The Kenai Peninsula Borough clerk needs a little more information before giving the green light to a petition seeking to have the borough attorney be elected rather than be appointed by the borough mayor.
On June 8, the Alliance of Concerned Taxpayers filed an initiative petition application asking for the change. If approved, an ordinance providing for an elected borough attorney position with a three-year term of office would be placed on the fall ballot.
Following legal review of the group’s application, borough clerk Sherry Biggs sent a letter to prime sponsor Victoria Pate pointing out some unanswered questions in the proposed ordinance, namely a specific date for the first election and what qualifications would be required of candidates for the attorney position.
Biggs’ letter also cited the omission of requirements for filing a declaration of candidacy for office, and said the ordinance “may present other issues as well upon a more in-depth post-election analysis, if it is approved by the voters.”
On Monday, Biggs said she heard back from Michael McBride, also one of the petition’s sponsors, who said ACT would be amending its petition. Biggs said the proposal is changed significantly enough that she asked for an amended sponsor sheet.
“We will ask our independent (Anchorage) attorney for a quick, final legal review,” Biggs said.
“If everything is satisfactory, my office prepares petition booklets, then (ACT members) go to the streets to gather signatures,” she said.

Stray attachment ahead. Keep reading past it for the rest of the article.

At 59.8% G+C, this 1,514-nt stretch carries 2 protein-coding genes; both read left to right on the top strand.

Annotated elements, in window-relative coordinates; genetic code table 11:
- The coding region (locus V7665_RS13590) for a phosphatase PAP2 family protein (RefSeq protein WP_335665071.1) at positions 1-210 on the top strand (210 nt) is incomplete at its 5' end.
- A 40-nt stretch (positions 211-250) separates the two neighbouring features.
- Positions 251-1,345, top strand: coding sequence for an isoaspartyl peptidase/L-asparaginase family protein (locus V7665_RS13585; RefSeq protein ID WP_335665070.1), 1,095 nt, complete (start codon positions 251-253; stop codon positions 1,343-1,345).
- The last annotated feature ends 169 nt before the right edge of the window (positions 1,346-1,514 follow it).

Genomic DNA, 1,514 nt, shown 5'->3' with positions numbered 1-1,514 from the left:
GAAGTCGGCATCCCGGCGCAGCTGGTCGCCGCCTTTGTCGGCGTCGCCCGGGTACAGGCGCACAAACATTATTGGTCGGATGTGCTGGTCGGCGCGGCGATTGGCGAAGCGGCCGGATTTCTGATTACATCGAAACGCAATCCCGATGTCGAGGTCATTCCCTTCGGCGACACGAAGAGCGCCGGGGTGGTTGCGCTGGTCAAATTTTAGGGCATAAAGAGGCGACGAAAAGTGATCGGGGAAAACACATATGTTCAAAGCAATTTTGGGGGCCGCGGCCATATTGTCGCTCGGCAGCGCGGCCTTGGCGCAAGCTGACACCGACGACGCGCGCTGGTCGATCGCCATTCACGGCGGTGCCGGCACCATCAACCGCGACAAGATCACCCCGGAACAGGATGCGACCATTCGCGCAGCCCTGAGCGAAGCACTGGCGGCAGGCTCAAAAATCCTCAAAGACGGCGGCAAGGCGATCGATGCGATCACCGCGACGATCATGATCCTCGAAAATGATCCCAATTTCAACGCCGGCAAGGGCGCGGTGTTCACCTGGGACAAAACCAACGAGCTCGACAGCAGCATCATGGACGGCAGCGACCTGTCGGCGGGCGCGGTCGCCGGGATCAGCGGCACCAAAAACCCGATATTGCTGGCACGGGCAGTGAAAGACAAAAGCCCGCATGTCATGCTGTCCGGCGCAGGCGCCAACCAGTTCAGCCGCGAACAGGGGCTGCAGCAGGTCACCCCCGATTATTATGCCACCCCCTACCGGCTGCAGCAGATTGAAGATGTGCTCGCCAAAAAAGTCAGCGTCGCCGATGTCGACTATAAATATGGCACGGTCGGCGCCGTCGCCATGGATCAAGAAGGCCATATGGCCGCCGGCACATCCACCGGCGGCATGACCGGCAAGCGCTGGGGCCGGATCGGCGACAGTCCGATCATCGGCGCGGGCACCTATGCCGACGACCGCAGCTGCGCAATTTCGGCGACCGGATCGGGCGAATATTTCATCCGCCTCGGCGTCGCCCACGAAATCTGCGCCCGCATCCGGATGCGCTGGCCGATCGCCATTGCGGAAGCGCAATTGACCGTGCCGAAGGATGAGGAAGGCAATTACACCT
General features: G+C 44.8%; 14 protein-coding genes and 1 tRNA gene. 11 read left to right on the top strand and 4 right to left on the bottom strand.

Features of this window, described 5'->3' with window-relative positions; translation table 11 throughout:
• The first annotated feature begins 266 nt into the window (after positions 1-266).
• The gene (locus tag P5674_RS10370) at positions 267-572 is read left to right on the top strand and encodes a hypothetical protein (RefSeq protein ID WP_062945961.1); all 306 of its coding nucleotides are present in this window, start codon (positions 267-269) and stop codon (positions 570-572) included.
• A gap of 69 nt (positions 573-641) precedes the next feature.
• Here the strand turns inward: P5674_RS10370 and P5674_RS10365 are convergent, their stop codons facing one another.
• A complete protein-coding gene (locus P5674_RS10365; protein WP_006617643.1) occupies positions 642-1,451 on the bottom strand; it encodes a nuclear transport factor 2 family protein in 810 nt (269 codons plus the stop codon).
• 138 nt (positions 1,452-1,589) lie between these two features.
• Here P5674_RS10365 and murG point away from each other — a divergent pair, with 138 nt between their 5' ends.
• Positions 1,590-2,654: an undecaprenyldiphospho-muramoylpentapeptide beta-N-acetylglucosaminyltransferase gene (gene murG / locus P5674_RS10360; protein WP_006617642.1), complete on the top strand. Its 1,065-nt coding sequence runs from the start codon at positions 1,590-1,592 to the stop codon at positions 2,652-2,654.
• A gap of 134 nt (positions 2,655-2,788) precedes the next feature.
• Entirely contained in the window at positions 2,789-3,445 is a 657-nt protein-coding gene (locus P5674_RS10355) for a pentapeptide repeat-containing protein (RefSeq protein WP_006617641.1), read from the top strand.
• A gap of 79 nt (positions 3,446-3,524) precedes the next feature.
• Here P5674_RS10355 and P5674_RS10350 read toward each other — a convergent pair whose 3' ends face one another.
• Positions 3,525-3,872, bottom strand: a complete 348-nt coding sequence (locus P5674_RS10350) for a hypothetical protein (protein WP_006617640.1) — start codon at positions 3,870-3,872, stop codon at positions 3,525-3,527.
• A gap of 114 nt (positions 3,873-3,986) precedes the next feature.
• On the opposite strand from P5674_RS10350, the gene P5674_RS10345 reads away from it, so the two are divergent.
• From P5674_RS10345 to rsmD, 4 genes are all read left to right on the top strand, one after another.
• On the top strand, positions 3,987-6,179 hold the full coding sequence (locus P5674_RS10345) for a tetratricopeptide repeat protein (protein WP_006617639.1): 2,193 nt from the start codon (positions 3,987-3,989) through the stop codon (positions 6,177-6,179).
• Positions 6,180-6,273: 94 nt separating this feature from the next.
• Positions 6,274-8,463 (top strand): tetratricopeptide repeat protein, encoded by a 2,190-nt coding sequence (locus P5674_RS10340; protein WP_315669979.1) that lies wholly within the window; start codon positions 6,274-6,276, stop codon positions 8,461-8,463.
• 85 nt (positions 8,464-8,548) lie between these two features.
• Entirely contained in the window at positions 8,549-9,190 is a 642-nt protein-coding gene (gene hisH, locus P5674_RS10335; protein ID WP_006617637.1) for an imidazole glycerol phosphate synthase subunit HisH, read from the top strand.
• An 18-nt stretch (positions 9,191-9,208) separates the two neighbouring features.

ACT would need signatures from 1,503 registered voters in order to have the measure placed on the ballot. The number is based on a percentage of registered voters who actually voted in the last regular election.
Biggs said there is still time to have it on the municipal election ballot this fall.
Current borough attorney, Colette Thompson, was named acting borough attorney by Borough Mayor Don Gilman in March 1996, and confirmed as the permanent attorney in October that same year.
ACT is well known for proposing initiatives attempting to limit the borough’s taxing power, and currently has three initiatives pending legal review seeking term limits for borough assembly and school board seats.
Ruby Kime, of Ninilchik, an active member of ACT, has said an elected borough attorney “would feel a greater obligation to respond to the will of the people, rather than to the guy who signs her paycheck.
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